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This is more a question for the web designer guys.

I'm just wondering how you guys deal with sending designs to your frontend developers? Or do you just do it yourself?

What is your process for sending your designs to your devs? ie Do you send PSDs, or PNGs or other? How do you send them? Email, dropbox or something else?

And what do you do when you need to make changes to the files? Do you send a new comp? Or just a list of email instructions?

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Ask your front end developers how they'd prefer to work with you. –  DA01 Mar 10 '13 at 8:29
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3 Answers

I find that Google Drive is my friend. It's easy to set up folders for each project, and then share specific files and/or whole folders with individuals using only their email address.

Drive also offers a lightweight app to integrate with your OS, much like Dropbox. The advantage that Drive affords users over Dropbox is that Google Docs integrates so seamlessly, so sharing body copy, imagery and designs with colleagues and clients alike is intuitive.

If the coder has access to Adobe CS software, then I will send through the native docs, otherwise JPEGs scaled to different sizes, typically annotated to highlight specific requirements.

For making changes to files, you really want to use some form of version control. The most popular is GitHub. I've only recently integrated this in to my own workflow, and it's one of the best things I've done! Again, this can be configured to share content with individuals and groups.

Granted, this isn't as accessible as something like Google Drive, but if you commit a few hours to getting up to speed, you'll wonder how you ever coped without it! I can't recommend 308tube's videos enough. Make notes whilst watching the first two videos and you'll be well on your way.

The best thing that I find with this workflow is that I can access all my work from any computer with an internet connection, it's all backed up on the cloud, and I can easily share content with whoever needs to evaluate or contribute to the workload.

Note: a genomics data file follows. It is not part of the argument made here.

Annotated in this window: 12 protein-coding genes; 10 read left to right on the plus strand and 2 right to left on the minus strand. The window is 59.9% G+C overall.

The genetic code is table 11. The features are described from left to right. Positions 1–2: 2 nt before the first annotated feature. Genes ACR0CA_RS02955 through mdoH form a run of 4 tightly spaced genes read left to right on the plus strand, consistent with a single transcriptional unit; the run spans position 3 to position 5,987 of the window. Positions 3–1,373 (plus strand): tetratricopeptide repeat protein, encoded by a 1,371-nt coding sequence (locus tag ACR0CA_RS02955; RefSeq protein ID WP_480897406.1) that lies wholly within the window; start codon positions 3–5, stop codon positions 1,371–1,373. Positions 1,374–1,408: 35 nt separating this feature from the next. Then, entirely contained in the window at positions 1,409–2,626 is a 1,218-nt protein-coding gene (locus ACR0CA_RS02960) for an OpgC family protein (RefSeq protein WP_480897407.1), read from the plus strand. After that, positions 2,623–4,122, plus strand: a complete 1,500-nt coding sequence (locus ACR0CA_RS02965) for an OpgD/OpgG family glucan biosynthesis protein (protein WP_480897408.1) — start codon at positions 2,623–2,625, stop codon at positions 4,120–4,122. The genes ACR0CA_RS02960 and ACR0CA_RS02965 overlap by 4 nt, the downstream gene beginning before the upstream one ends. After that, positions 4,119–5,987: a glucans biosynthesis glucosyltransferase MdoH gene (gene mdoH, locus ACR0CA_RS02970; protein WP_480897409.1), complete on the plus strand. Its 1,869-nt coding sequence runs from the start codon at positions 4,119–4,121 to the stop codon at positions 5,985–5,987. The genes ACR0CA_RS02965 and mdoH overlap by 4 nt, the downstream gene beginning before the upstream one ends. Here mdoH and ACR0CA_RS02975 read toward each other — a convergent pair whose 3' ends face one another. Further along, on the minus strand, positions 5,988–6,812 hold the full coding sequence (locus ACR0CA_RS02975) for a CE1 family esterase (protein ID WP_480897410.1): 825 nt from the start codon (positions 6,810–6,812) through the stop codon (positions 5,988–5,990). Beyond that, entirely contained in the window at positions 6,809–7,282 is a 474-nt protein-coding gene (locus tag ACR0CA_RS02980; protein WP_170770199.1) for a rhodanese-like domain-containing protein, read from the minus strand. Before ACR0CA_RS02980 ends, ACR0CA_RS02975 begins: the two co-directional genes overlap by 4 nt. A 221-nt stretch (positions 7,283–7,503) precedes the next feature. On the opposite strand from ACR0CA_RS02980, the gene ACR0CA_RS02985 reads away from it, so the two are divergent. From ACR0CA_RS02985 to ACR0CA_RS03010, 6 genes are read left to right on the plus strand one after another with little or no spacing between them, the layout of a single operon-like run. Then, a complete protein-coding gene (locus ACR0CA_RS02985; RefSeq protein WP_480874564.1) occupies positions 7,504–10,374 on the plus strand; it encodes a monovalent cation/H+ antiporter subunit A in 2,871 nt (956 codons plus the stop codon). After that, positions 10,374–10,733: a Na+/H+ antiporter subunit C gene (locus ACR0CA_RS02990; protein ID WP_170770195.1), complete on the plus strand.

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I feel encouraged to use github...it is recently that i think i finally understand it a bit. Uptil now it looked horrible coding nightmare to me. :D –  Muhammad Umer Mar 9 '13 at 16:30
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Sure, it look intimidating, especially to non-coders, but there are GUIs available now, if you're put off by the command line. But really, with a little understanding and about ten different commands, you'll reap massive rewards. –  Darren Barklie Mar 9 '13 at 16:54
    
What GUIs...and what would those ten commands be. –  Muhammad Umer Mar 9 '13 at 17:17
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Hm, if you send a developer JPGs and they actually need to build something functional from it, they'll have to recreate it from scratch in something that will give them usable pieces. Pngs are much more friendly for most types of projects. –  Amy Blankenship Mar 9 '13 at 17:30
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Sure, I should have amplified that assets would be sent individually, of course. I wouldn't expect a coder to have to splice my designs! –  Darren Barklie Mar 9 '13 at 17:36
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Answers will depend on how complex/formal you want to make this process but here are my recommendations from a web developer's point of view.